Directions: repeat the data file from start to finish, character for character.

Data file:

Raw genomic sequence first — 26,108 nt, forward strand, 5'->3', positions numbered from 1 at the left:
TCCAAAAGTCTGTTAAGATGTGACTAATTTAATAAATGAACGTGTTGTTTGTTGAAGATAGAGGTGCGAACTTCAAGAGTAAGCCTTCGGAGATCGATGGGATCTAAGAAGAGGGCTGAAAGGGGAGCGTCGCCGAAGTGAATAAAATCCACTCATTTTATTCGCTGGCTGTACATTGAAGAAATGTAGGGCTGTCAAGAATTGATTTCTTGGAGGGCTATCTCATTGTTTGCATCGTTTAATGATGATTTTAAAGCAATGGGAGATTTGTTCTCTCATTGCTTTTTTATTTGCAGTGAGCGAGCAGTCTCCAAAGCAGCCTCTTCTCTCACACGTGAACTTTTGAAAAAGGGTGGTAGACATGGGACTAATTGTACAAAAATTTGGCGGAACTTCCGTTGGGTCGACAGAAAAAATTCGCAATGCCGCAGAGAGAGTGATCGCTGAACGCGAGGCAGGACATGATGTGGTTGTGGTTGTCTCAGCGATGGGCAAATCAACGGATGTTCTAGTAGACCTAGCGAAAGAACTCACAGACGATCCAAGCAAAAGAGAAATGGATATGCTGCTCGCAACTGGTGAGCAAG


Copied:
Raw genomic sequence first — 26,108 nt, forward strand, 5'->3', positions numbered from 1 at the left:
TCCAAAAGTCTGTTAAGATGTGACTAATTTAATAAATGAACGTGTTGTTTGTTGAAGATAGAGGTGCGAACTTCAAGAGTAAGCCTTCGGAGATCGATGGGATCTAAGAAGAGGGCTGAAAGGGGAGCGTCGCCGAAGTGAATAAAATCCACTCATTTTATTCGCTGGCTGTACATTGAAGAAATGTAGGGCTGTCAAGAATTGATTTCTTGGAGGGCTATCTCATTGTTTGCATCGTTTAATGATGATTTTAAAGCAATGGGAGATTTGTTCTCTCATTGCTTTTTTATTTGCAGTGAGCGAGCAGTCTCCAAAGCAGCCTCTTCTCTCACACGTGAACTTTTGAAAAAGGGTGGTAGACATGGGACTAATTGTACAAAAATTTGGCGGAACTTCCGTTGGGTCGACAGAAAAAATTCGCAATGCCGCAGAGAGAGTGATCGCTGAACGCGAGGCAGGACATGATGTGGTTGTGGTTGTCTCAGCGATGGGCAAATCAACGGATGTTCTAGTAGACCTAGCGAAAGAACTCACAGACGATCCAAGCAAAAGAGAAATGGATATGCTGCTCGCAACTGGTGAGCAAG